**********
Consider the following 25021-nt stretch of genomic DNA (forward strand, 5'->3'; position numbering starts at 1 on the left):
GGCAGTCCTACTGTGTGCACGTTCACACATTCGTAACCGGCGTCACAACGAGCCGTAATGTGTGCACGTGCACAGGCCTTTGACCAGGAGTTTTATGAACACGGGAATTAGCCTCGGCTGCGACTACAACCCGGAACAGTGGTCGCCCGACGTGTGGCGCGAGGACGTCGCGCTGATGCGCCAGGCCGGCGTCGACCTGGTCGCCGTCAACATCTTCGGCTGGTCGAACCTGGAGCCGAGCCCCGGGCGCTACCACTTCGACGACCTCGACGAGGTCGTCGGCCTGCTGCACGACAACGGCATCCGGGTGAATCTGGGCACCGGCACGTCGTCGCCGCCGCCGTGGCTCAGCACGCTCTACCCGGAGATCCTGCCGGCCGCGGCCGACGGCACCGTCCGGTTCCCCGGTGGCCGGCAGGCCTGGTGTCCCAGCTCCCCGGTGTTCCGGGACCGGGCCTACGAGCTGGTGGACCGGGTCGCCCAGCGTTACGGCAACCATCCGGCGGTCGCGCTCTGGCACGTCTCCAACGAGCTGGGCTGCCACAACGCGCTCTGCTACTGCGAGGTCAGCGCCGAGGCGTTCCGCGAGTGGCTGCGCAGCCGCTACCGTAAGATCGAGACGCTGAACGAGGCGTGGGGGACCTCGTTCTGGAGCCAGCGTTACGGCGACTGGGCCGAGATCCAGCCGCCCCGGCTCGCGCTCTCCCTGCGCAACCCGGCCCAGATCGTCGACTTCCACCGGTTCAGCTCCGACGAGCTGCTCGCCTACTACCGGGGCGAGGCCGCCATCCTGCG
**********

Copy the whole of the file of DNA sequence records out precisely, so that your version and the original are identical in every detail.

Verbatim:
Consider the following 25021-nt stretch of genomic DNA (forward strand, 5'->3'; position numbering starts at 1 on the left):
GGCAGTCCTACTGTGTGCACGTTCACACATTCGTAACCGGCGTCACAACGAGCCGTAATGTGTGCACGTGCACAGGCCTTTGACCAGGAGTTTTATGAACACGGGAATTAGCCTCGGCTGCGACTACAACCCGGAACAGTGGTCGCCCGACGTGTGGCGCGAGGACGTCGCGCTGATGCGCCAGGCCGGCGTCGACCTGGTCGCCGTCAACATCTTCGGCTGGTCGAACCTGGAGCCGAGCCCCGGGCGCTACCACTTCGACGACCTCGACGAGGTCGTCGGCCTGCTGCACGACAACGGCATCCGGGTGAATCTGGGCACCGGCACGTCGTCGCCGCCGCCGTGGCTCAGCACGCTCTACCCGGAGATCCTGCCGGCCGCGGCCGACGGCACCGTCCGGTTCCCCGGTGGCCGGCAGGCCTGGTGTCCCAGCTCCCCGGTGTTCCGGGACCGGGCCTACGAGCTGGTGGACCGGGTCGCCCAGCGTTACGGCAACCATCCGGCGGTCGCGCTCTGGCACGTCTCCAACGAGCTGGGCTGCCACAACGCGCTCTGCTACTGCGAGGTCAGCGCCGAGGCGTTCCGCGAGTGGCTGCGCAGCCGCTACCGTAAGATCGAGACGCTGAACGAGGCGTGGGGGACCTCGTTCTGGAGCCAGCGTTACGGCGACTGGGCCGAGATCCAGCCGCCCCGGCTCGCGCTCTCCCTGCGCAACCCGGCCCAGATCGTCGACTTCCACCGGTTCAGCTCCGACGAGCTGCTCGCCTACTACCGGGGCGAGGCCGCCATCCTGCG